Alliance Leichtman Levine Family Foundation Environmental Science High School
Alliance Morgan McKinzie High School…

“Now that PERB has made it clear that we filed appropriately at our schools, we’re ready to sit down at the bargaining table,” said Kemberlee Hooper, a Physical Education teacher at Gertz-Merkin. “ I’m excited that we’ll have an equal voice in decision making, and I look forward to bargaining over issues like professional developments and a fair and meaningful evaluation process.”

Alliance has been fighting PERB certification since educators at three schools filed for union recognition in May 2018, with two more filing in 2019. But now with this decision, Alliance educators have prevailed after a two-year legal delay intended by Alliance to deny educators their right to bargain and to organize with UTLA. Alliance educators are ready to move forward. They urge Alliance to start setting a better example for their students and the Alliance community by respecting PERB’s decision and its own educators.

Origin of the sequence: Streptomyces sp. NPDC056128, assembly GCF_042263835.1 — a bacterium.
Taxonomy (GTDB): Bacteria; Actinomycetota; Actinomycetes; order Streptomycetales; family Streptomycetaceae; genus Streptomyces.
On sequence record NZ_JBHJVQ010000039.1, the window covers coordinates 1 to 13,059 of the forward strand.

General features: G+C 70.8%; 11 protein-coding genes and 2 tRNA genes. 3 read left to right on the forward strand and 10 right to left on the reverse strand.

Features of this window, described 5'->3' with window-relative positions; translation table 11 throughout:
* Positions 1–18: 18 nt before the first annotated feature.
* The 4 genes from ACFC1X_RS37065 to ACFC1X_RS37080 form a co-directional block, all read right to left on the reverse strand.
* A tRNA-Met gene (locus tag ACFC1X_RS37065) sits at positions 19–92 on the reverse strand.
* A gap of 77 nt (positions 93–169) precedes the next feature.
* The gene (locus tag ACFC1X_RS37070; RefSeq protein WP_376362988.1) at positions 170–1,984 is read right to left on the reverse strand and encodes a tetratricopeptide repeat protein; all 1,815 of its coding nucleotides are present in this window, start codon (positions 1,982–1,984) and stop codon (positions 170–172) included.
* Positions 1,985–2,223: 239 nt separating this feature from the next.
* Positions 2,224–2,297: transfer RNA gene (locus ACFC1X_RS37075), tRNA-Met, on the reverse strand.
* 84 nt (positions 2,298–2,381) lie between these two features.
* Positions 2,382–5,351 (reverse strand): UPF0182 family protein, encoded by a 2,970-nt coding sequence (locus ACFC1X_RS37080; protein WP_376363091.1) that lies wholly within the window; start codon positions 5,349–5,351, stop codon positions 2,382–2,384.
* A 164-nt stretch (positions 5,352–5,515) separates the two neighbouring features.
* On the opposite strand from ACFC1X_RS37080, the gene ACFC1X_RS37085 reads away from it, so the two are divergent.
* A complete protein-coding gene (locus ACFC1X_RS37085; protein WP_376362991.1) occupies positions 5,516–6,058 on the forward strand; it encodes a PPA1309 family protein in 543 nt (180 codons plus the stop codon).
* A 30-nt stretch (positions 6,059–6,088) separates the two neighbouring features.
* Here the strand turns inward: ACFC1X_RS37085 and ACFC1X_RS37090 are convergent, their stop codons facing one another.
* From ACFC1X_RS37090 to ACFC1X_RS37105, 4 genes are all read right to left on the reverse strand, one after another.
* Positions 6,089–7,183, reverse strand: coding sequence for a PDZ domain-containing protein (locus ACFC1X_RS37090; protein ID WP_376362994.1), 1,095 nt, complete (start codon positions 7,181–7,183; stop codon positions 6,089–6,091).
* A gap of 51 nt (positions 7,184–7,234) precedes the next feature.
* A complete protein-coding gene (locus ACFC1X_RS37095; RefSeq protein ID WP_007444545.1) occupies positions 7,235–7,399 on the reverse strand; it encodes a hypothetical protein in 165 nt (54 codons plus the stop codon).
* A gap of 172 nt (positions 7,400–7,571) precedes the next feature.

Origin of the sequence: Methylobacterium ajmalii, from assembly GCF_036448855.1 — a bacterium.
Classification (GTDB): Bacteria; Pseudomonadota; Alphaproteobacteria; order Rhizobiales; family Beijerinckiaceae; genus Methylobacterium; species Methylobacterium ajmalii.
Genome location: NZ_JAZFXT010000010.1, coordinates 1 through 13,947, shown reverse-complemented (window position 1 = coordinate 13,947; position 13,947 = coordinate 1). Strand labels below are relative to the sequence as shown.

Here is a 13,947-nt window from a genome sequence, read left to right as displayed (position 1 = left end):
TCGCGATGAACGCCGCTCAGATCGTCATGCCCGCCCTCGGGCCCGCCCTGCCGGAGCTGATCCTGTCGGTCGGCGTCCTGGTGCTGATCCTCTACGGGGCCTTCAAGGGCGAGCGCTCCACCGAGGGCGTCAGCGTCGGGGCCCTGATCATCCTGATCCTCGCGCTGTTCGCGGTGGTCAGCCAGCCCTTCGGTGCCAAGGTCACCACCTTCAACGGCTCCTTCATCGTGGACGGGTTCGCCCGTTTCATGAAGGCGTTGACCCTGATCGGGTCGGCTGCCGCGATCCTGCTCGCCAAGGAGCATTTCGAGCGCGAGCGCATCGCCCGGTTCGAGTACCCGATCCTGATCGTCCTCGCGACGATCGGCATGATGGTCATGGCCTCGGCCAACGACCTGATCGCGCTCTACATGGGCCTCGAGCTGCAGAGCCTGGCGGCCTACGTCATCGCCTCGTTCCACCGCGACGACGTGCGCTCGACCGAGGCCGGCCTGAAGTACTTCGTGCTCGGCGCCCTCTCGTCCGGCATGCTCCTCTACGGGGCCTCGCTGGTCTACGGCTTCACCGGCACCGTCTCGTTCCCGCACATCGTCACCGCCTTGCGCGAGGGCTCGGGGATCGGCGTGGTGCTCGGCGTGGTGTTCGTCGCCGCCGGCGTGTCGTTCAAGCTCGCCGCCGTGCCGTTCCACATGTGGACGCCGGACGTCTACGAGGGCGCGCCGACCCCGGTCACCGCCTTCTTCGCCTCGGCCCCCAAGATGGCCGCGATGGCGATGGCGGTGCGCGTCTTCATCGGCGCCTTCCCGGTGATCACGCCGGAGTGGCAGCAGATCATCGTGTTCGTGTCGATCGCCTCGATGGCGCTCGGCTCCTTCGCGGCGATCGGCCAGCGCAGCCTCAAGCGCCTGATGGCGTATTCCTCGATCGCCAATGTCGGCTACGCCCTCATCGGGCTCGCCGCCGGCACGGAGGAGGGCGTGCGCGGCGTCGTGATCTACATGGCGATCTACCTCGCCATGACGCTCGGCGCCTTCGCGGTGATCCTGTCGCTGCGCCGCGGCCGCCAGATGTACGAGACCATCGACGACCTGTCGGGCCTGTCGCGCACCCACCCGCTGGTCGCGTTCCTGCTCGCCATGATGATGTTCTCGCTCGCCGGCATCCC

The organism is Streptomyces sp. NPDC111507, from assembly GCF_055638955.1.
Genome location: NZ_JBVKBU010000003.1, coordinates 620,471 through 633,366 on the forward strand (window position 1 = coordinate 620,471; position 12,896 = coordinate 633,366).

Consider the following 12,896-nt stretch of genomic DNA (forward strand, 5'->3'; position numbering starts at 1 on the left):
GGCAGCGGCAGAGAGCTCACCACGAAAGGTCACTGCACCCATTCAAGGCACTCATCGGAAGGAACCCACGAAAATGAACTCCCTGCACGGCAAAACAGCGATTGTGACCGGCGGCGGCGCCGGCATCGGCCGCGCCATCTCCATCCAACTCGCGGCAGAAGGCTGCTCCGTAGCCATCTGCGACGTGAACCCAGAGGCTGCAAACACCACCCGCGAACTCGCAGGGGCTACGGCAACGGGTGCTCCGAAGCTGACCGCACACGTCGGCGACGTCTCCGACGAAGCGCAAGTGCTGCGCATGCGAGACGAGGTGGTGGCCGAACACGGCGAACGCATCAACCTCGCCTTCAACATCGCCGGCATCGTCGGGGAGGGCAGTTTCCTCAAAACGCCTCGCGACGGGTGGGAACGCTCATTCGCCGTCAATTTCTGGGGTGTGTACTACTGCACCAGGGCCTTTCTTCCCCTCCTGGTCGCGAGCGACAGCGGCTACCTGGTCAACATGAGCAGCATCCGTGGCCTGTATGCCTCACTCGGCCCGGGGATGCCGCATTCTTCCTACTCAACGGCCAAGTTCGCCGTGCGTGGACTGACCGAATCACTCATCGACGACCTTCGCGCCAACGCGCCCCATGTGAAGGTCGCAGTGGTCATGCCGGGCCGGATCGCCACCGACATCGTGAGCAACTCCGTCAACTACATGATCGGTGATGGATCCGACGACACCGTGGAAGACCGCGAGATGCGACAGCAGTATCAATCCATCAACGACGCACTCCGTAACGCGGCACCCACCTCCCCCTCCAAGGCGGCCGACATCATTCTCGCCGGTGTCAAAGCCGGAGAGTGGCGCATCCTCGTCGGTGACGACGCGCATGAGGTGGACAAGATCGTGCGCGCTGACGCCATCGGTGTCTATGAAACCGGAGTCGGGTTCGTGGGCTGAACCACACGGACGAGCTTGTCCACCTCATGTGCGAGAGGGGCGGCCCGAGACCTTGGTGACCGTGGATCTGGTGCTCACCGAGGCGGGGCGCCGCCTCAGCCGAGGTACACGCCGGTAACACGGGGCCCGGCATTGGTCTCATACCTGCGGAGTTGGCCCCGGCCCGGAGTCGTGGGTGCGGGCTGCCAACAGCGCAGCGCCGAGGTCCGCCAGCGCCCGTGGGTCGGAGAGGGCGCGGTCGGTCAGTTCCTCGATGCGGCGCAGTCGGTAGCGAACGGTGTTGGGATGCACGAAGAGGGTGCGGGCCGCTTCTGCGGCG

Particularly in this unprecedented time, it’s more important than ever that educators have an equal voice in decisions impacting their students, their schools, and their profession. Alliance educators simply want to sit down with Alliance as real decision-making partners and together decide what will make their schools the best place to work and learn.

Alliance educators look forward to bargaining at five union schools and are committed to organizing at all Alliance schools.

Only days ago, Mercedes Schneider wrote about major layoffs at Success Academy, which seemed to be belt-tightening.

But the belt will not actually be tightened because Success Academy is now hiring 1,000 new staff.

What’s the story with the revolving door?

Schneider looks at Glassdoor reviews, where employees write anonymously about their workplace.